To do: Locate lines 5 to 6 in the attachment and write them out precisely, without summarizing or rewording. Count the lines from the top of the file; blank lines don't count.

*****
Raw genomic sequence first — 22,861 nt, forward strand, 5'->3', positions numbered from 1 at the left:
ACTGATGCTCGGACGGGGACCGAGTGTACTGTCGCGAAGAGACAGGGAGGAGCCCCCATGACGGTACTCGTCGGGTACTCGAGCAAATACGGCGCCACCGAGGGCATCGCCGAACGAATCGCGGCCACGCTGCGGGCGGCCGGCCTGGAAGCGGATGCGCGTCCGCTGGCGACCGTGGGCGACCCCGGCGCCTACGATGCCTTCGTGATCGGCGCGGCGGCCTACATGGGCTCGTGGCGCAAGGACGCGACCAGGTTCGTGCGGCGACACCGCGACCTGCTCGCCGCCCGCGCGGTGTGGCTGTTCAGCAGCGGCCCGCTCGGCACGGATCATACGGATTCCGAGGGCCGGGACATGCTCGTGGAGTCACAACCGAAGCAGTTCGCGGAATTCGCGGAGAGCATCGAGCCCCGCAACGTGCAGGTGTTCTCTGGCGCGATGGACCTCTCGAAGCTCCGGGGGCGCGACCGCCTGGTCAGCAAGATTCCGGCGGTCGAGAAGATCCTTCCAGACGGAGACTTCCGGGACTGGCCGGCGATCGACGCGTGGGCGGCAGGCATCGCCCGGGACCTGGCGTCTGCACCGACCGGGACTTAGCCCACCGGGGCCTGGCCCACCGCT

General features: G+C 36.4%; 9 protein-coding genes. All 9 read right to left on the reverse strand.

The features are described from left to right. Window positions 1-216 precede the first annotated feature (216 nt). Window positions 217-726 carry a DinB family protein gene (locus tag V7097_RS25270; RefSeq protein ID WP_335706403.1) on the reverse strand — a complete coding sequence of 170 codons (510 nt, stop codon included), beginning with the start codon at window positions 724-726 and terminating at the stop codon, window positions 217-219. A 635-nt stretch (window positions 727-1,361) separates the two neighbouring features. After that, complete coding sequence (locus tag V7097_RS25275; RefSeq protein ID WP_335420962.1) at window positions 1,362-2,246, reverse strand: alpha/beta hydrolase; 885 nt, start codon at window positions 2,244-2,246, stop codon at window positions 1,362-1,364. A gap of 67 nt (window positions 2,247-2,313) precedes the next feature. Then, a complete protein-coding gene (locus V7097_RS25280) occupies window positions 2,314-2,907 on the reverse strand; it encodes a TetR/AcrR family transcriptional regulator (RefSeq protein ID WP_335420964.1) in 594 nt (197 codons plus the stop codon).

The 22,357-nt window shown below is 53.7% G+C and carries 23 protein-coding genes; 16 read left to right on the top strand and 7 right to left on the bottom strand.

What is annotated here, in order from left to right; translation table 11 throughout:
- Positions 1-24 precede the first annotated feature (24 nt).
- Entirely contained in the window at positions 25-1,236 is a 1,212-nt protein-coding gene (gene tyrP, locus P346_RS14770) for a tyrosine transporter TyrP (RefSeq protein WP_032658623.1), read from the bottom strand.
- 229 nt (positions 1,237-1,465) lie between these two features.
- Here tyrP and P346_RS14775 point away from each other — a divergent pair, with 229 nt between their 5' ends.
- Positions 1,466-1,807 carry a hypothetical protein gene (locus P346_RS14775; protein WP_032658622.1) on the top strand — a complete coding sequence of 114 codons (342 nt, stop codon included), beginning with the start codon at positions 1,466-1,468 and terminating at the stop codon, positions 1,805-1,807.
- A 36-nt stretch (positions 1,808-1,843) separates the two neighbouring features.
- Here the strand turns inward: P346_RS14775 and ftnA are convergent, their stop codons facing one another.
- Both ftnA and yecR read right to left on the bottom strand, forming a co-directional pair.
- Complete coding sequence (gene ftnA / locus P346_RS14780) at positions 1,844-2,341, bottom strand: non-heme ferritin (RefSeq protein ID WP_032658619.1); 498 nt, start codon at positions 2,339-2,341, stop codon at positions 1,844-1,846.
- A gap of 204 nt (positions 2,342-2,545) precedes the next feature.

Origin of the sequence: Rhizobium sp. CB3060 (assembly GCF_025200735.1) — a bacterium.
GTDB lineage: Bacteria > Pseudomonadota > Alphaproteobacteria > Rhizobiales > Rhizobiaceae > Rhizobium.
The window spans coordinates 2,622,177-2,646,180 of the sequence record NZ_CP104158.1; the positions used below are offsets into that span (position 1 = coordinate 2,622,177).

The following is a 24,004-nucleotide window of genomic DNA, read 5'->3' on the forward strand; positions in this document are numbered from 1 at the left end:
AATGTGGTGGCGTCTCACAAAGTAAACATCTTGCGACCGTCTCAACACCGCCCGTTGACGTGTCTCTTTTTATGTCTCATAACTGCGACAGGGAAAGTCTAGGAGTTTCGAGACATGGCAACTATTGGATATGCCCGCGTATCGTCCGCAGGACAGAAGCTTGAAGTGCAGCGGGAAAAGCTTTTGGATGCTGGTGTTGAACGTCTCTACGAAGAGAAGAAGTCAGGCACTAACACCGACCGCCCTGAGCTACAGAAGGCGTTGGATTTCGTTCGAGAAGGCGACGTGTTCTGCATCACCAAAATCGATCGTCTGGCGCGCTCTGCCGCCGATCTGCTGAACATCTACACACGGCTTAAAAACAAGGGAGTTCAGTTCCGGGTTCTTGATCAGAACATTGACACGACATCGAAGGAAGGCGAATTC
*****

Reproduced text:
The 22,357-nt window shown below is 53.7% G+C and carries 23 protein-coding genes; 16 read left to right on the top strand and 7 right to left on the bottom strand.

What is annotated here, in order from left to right; translation table 11 throughout: